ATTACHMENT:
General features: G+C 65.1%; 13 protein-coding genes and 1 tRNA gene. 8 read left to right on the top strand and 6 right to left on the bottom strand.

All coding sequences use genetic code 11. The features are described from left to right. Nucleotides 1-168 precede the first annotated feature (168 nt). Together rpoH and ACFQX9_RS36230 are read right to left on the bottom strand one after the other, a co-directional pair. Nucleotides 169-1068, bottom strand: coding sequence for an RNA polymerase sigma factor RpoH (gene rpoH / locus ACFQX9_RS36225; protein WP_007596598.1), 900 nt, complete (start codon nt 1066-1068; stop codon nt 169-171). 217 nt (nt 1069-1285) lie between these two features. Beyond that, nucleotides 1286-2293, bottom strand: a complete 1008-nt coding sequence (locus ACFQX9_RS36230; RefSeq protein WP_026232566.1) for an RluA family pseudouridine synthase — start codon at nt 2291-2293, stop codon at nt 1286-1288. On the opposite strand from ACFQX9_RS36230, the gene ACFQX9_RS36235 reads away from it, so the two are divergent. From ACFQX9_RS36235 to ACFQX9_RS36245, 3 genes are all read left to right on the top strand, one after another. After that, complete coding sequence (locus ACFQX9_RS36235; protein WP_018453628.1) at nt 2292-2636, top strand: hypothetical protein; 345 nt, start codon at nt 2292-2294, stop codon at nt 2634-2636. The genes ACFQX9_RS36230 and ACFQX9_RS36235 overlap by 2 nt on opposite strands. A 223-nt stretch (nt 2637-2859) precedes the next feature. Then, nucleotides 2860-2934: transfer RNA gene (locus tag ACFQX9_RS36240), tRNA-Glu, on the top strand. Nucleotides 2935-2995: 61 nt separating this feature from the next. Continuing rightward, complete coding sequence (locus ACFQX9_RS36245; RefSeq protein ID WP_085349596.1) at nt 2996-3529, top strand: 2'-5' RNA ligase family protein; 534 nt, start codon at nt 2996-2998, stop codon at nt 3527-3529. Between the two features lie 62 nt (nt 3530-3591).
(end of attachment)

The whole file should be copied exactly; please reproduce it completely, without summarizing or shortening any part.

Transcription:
General features: G+C 65.1%; 13 protein-coding genes and 1 tRNA gene. 8 read left to right on the top strand and 6 right to left on the bottom strand.

All coding sequences use genetic code 11. The features are described from left to right. Nucleotides 1-168 precede the first annotated feature (168 nt). Together rpoH and ACFQX9_RS36230 are read right to left on the bottom strand one after the other, a co-directional pair. Nucleotides 169-1068, bottom strand: coding sequence for an RNA polymerase sigma factor RpoH (gene rpoH / locus ACFQX9_RS36225; protein WP_007596598.1), 900 nt, complete (start codon nt 1066-1068; stop codon nt 169-171). 217 nt (nt 1069-1285) lie between these two features. Beyond that, nucleotides 1286-2293, bottom strand: a complete 1008-nt coding sequence (locus ACFQX9_RS36230; RefSeq protein WP_026232566.1) for an RluA family pseudouridine synthase — start codon at nt 2291-2293, stop codon at nt 1286-1288. On the opposite strand from ACFQX9_RS36230, the gene ACFQX9_RS36235 reads away from it, so the two are divergent. From ACFQX9_RS36235 to ACFQX9_RS36245, 3 genes are all read left to right on the top strand, one after another. After that, complete coding sequence (locus ACFQX9_RS36235; protein WP_018453628.1) at nt 2292-2636, top strand: hypothetical protein; 345 nt, start codon at nt 2292-2294, stop codon at nt 2634-2636. The genes ACFQX9_RS36230 and ACFQX9_RS36235 overlap by 2 nt on opposite strands. A 223-nt stretch (nt 2637-2859) precedes the next feature. Then, nucleotides 2860-2934: transfer RNA gene (locus tag ACFQX9_RS36240), tRNA-Glu, on the top strand. Nucleotides 2935-2995: 61 nt separating this feature from the next. Continuing rightward, complete coding sequence (locus ACFQX9_RS36245; RefSeq protein ID WP_085349596.1) at nt 2996-3529, top strand: 2'-5' RNA ligase family protein; 534 nt, start codon at nt 2996-2998, stop codon at nt 3527-3529. Between the two features lie 62 nt (nt 3530-3591).